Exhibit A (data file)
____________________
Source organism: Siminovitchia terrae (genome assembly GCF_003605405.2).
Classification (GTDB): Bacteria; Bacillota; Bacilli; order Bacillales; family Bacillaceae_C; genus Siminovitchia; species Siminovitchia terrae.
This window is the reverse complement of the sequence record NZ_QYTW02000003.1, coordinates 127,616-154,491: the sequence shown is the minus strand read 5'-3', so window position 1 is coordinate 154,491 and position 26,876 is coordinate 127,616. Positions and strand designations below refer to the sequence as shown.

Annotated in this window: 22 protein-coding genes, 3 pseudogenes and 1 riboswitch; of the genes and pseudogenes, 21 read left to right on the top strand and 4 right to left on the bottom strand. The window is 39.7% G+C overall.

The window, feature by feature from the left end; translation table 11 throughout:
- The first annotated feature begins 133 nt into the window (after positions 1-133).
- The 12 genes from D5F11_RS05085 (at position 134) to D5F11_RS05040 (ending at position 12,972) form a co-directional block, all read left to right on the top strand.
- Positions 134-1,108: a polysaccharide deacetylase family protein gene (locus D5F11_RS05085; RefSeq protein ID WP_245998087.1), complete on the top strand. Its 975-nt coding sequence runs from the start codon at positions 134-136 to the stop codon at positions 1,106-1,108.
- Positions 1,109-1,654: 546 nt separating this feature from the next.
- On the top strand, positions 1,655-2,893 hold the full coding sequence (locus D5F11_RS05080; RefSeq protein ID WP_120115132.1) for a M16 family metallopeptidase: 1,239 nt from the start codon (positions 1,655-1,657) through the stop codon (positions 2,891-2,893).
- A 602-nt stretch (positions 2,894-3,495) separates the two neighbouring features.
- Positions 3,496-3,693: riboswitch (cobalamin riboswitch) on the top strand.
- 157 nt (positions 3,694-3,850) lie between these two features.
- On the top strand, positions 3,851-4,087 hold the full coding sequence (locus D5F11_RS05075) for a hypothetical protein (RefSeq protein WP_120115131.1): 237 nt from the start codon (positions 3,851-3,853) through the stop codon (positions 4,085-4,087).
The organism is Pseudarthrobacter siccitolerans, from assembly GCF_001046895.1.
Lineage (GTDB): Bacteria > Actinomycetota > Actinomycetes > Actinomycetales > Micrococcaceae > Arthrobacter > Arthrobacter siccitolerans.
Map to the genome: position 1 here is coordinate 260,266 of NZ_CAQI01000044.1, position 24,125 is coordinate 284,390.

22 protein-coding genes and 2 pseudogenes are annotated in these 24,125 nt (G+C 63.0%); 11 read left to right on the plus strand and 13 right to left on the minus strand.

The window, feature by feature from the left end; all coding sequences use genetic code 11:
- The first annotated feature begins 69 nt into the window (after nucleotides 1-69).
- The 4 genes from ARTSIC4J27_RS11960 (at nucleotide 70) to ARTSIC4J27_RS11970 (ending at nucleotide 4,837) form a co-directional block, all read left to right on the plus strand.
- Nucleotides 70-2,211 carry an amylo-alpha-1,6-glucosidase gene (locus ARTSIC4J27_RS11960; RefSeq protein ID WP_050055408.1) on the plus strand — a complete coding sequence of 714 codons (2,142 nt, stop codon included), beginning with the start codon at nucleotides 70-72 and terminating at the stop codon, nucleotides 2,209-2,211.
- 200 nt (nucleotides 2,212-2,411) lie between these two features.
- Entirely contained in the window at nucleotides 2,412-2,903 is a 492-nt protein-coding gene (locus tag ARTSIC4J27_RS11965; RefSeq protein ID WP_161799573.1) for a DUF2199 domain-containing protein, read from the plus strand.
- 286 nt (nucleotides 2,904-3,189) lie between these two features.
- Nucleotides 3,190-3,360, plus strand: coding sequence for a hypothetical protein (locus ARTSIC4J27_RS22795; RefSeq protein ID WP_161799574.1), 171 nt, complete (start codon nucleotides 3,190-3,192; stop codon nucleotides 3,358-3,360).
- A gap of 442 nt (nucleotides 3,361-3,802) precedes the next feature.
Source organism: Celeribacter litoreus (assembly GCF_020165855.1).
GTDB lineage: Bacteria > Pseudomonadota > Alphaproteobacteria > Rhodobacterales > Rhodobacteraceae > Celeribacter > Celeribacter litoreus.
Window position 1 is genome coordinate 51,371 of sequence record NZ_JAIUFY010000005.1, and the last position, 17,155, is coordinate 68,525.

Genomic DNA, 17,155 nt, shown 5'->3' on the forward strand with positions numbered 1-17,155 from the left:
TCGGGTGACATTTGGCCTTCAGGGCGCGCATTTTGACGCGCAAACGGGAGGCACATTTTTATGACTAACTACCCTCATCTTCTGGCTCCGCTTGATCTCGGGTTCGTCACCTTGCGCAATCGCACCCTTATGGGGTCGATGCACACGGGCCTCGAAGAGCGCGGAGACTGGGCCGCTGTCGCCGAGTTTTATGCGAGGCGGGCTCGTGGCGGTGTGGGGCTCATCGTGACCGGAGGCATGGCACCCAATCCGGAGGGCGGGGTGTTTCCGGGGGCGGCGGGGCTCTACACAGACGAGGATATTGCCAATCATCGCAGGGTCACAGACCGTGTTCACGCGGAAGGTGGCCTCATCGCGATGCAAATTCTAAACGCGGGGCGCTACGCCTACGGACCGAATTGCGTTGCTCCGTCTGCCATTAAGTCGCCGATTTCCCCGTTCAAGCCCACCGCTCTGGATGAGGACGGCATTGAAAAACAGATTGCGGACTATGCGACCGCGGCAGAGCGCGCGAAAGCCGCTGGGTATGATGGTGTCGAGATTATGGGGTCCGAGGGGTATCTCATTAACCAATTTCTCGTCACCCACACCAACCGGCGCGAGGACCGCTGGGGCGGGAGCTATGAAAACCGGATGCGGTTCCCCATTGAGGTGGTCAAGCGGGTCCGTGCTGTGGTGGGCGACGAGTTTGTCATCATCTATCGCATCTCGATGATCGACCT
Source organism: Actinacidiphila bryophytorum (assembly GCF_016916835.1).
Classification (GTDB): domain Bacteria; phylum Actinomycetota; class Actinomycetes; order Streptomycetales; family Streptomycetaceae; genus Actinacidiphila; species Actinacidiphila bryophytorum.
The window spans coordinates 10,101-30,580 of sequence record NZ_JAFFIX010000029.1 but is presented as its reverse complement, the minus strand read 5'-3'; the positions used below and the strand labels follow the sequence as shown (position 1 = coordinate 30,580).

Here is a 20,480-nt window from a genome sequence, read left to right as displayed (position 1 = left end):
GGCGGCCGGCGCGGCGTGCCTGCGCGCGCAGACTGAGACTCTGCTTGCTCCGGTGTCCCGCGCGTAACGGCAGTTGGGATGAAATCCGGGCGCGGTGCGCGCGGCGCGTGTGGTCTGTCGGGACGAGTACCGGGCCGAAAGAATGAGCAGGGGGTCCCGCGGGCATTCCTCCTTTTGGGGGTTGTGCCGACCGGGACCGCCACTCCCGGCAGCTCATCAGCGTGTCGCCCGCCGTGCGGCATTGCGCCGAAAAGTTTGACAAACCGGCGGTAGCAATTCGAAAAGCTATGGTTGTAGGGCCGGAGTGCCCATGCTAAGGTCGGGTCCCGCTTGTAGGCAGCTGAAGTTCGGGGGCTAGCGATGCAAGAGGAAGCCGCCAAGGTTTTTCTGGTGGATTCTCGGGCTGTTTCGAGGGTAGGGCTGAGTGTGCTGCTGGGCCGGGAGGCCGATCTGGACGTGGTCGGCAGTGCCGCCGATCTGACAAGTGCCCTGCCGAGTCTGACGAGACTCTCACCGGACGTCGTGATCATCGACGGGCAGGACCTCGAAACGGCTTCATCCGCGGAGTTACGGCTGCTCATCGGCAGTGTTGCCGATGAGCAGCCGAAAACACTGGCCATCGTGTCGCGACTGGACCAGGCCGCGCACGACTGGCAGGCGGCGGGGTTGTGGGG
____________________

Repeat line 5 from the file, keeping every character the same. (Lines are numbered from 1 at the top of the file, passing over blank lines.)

The window, feature by feature from the left end; translation table 11 throughout: